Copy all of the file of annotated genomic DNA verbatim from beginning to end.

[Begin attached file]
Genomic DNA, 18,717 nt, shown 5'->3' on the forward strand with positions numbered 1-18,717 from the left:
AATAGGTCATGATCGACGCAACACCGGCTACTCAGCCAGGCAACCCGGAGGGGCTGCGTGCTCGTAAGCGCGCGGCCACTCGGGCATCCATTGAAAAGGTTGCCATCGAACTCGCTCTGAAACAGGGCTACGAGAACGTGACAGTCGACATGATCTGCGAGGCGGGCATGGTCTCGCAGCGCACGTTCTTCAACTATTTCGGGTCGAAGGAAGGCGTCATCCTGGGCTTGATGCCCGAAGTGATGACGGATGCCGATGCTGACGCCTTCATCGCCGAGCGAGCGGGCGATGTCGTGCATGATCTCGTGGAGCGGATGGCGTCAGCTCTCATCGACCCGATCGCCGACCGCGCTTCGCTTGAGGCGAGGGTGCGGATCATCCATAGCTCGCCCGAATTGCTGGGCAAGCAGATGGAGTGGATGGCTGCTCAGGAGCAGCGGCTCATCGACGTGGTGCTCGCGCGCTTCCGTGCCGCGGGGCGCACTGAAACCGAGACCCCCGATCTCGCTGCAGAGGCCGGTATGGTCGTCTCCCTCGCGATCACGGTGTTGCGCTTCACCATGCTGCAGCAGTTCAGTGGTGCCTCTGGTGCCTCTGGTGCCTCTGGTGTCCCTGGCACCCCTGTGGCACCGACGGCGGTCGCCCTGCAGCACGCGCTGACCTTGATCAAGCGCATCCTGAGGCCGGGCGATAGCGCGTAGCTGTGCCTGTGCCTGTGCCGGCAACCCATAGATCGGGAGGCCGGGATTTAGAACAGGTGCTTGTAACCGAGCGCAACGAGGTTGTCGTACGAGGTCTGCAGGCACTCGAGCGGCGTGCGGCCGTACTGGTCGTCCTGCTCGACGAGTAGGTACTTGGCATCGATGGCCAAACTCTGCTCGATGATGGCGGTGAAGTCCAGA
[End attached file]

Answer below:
Genomic DNA, 18,717 nt, shown 5'->3' on the forward strand with positions numbered 1-18,717 from the left:
AATAGGTCATGATCGACGCAACACCGGCTACTCAGCCAGGCAACCCGGAGGGGCTGCGTGCTCGTAAGCGCGCGGCCACTCGGGCATCCATTGAAAAGGTTGCCATCGAACTCGCTCTGAAACAGGGCTACGAGAACGTGACAGTCGACATGATCTGCGAGGCGGGCATGGTCTCGCAGCGCACGTTCTTCAACTATTTCGGGTCGAAGGAAGGCGTCATCCTGGGCTTGATGCCCGAAGTGATGACGGATGCCGATGCTGACGCCTTCATCGCCGAGCGAGCGGGCGATGTCGTGCATGATCTCGTGGAGCGGATGGCGTCAGCTCTCATCGACCCGATCGCCGACCGCGCTTCGCTTGAGGCGAGGGTGCGGATCATCCATAGCTCGCCCGAATTGCTGGGCAAGCAGATGGAGTGGATGGCTGCTCAGGAGCAGCGGCTCATCGACGTGGTGCTCGCGCGCTTCCGTGCCGCGGGGCGCACTGAAACCGAGACCCCCGATCTCGCTGCAGAGGCCGGTATGGTCGTCTCCCTCGCGATCACGGTGTTGCGCTTCACCATGCTGCAGCAGTTCAGTGGTGCCTCTGGTGCCTCTGGTGCCTCTGGTGTCCCTGGCACCCCTGTGGCACCGACGGCGGTCGCCCTGCAGCACGCGCTGACCTTGATCAAGCGCATCCTGAGGCCGGGCGATAGCGCGTAGCTGTGCCTGTGCCTGTGCCGGCAACCCATAGATCGGGAGGCCGGGATTTAGAACAGGTGCTTGTAACCGAGCGCAACGAGGTTGTCGTACGAGGTCTGCAGGCACTCGAGCGGCGTGCGGCCGTACTGGTCGTCCTGCTCGACGAGTAGGTACTTGGCATCGATGGCCAAACTCTGCTCGATGATGGCGGTGAAGTCCAGA